Rogue brings all the elements from Black Flag and a few from the other games in the series to make a very good game. The naval battles are undoubtedly the hallmark of the game again. A feature that's perfected as you guide your ship, The Morrigan, across the icy north-atlantic, which holds larger dangers than just other bigger ships, like Icebergs. As a whole, any Assassins Creed game is one part fantastic, unique and awe, the rest is nine parts of repetitive repetition. Though with Rogue, Ubisoft seems to have put some pep into the side missions.

The naval battles may sound boring in theory. You're navigating an old, slow, wooden boat across vast expanses of water, and in those days boats were slow. However, once you learn the ropes, literally, you will be spending all your time on the waves. Like Black Flag, there are times you will want nothing more than to just sail the seas, listening to songs sung by your crewmen. Other times you will find yourself wanting to sail to discover Viking sword fragments or take on one of the forts. This time around, you aren't a pirate, but on the other side, and you will have to protect your ship against pirates and other enemy vessels.



Don't fancy much of that. There's a big chunk of the game set on land. Specifically in the Hudson River Valley area and New York. Which is exciting, as you seize territory from Assassin controlled gangs, in a very Gangs of New York style. You will also take part in hunting down Assassins. You have played as Assassins for several games and in Rogue, they are a fearsome foe, with that famed hidden blade and advanced methods of concealment.

The action has been streamlined further, with a more rhythm based combat. Where you parry, attack, roll, parry and then counterattack. Which is good in most part, but after playing Shadow of Mordor, this pales in comparison. With the tables turned, the Assassins are formidable enemies, and by far one of the best parts of the game. Taking down those you have been fighting as for the longest time, puts a superb spin on things.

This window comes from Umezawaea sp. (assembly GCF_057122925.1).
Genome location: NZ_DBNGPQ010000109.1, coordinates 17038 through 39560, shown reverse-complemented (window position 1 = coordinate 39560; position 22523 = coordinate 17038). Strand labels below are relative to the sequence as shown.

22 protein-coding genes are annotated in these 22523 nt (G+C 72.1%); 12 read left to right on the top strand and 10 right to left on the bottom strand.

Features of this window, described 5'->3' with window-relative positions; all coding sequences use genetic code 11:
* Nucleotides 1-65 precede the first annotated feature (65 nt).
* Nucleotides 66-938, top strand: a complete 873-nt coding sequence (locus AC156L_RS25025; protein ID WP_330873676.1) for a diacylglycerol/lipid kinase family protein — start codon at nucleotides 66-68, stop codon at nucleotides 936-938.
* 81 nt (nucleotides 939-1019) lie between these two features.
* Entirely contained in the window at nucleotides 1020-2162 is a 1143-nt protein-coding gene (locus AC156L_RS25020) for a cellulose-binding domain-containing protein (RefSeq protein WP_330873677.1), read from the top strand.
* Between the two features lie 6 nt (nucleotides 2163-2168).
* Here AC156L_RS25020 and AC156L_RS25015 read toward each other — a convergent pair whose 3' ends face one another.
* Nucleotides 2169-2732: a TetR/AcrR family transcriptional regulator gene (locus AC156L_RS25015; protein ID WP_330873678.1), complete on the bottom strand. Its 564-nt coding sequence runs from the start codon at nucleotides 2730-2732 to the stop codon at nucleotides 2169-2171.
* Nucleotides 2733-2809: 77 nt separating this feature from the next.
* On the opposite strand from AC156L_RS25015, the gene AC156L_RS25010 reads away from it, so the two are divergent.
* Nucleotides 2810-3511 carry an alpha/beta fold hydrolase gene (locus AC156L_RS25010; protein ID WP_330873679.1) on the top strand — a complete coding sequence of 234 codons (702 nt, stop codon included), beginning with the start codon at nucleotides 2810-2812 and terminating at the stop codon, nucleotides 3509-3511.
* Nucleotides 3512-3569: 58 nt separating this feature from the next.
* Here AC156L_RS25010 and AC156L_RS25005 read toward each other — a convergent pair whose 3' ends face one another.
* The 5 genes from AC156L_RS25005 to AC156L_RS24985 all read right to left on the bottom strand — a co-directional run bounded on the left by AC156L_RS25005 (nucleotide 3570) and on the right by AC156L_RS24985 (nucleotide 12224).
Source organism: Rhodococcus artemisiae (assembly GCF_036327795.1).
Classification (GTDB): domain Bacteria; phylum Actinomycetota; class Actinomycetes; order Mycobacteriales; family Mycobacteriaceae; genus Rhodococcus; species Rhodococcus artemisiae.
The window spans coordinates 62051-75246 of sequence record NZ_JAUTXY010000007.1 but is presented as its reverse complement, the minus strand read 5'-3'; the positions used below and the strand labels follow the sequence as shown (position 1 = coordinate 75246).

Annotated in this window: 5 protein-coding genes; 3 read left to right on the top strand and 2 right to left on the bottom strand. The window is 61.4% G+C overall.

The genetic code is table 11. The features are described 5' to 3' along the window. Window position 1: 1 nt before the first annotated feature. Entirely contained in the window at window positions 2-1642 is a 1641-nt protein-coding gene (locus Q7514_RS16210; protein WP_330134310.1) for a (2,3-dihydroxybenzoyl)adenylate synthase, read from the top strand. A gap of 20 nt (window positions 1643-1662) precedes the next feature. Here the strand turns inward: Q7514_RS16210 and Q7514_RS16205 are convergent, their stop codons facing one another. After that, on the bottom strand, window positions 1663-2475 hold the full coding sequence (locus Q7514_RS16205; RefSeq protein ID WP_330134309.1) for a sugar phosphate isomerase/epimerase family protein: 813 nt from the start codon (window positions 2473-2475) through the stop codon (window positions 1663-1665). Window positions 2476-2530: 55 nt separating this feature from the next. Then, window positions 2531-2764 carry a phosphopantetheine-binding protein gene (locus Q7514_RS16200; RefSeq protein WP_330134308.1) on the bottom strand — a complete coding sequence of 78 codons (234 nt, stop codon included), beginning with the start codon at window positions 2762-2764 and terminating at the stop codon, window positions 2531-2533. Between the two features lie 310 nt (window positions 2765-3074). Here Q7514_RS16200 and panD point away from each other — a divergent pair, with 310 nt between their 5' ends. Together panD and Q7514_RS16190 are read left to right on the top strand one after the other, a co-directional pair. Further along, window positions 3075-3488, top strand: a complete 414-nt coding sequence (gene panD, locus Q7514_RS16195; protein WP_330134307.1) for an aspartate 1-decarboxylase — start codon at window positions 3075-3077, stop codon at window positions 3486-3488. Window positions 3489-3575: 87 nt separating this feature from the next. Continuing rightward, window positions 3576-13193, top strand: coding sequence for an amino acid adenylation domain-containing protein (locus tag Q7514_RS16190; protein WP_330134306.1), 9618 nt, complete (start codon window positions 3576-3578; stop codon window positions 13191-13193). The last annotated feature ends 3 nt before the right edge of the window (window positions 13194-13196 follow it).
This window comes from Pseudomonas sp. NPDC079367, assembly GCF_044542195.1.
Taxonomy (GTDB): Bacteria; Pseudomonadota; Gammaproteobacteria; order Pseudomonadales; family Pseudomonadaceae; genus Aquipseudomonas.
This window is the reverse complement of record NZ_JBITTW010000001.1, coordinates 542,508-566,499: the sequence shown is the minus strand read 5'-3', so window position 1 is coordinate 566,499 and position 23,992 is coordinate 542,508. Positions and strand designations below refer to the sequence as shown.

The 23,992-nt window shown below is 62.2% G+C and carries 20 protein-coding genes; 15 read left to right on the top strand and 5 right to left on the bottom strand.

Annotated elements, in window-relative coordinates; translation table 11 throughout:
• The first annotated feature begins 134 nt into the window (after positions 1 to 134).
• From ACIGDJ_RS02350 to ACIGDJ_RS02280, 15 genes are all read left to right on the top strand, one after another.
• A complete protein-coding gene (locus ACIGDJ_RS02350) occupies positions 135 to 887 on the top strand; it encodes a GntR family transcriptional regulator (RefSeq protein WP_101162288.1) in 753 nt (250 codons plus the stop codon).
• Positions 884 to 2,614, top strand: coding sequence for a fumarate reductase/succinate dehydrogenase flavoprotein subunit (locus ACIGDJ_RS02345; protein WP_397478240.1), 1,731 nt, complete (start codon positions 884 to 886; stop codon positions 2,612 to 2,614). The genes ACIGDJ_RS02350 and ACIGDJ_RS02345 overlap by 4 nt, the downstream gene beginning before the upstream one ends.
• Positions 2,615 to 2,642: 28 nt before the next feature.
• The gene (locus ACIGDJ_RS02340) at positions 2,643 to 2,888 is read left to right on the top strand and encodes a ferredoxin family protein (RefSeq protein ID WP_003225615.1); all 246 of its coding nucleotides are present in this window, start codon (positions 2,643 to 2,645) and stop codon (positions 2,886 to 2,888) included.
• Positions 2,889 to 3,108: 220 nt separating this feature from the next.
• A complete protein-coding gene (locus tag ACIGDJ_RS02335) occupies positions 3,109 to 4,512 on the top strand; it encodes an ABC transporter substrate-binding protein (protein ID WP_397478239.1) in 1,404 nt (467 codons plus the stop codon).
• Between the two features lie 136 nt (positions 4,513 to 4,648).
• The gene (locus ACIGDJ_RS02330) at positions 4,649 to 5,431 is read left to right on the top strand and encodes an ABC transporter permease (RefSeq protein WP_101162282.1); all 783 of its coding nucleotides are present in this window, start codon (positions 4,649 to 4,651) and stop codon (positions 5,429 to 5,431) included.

Graphics
Assassins Creed: Rogue is a brilliant letter of farewell from Ubisoft to the last generation of consoles. A swan-song. Pushing your PS3 or Xbox 360, to it's very limits, Rogue's graphics very nearly touch those of the current generation. The arctic seas are beautiful, with amazing character animations we have grown to love so much across Assassins Creed games.



Wonderful sound design. Playing through Rogue will make you fall in love with your last generation console all over again. One last spin, for old times sake, before they bow out, and let the current generation take centre stage.

Verdict
While Assassins Creed Unity is trying to stay afloat in a sea of glitches, Assassins Creed: Rogue emerges triumphant. Not a soulless money spinner, but a proud game, with a main character filled with personality, and a really good story to tell. Highly Recommended, especially if you own a last generation console.

Rating - 4/5

Price: Rs. 2499 for PS3 and Xbox 360

Features- Naval combat For the PS3 and Xbox360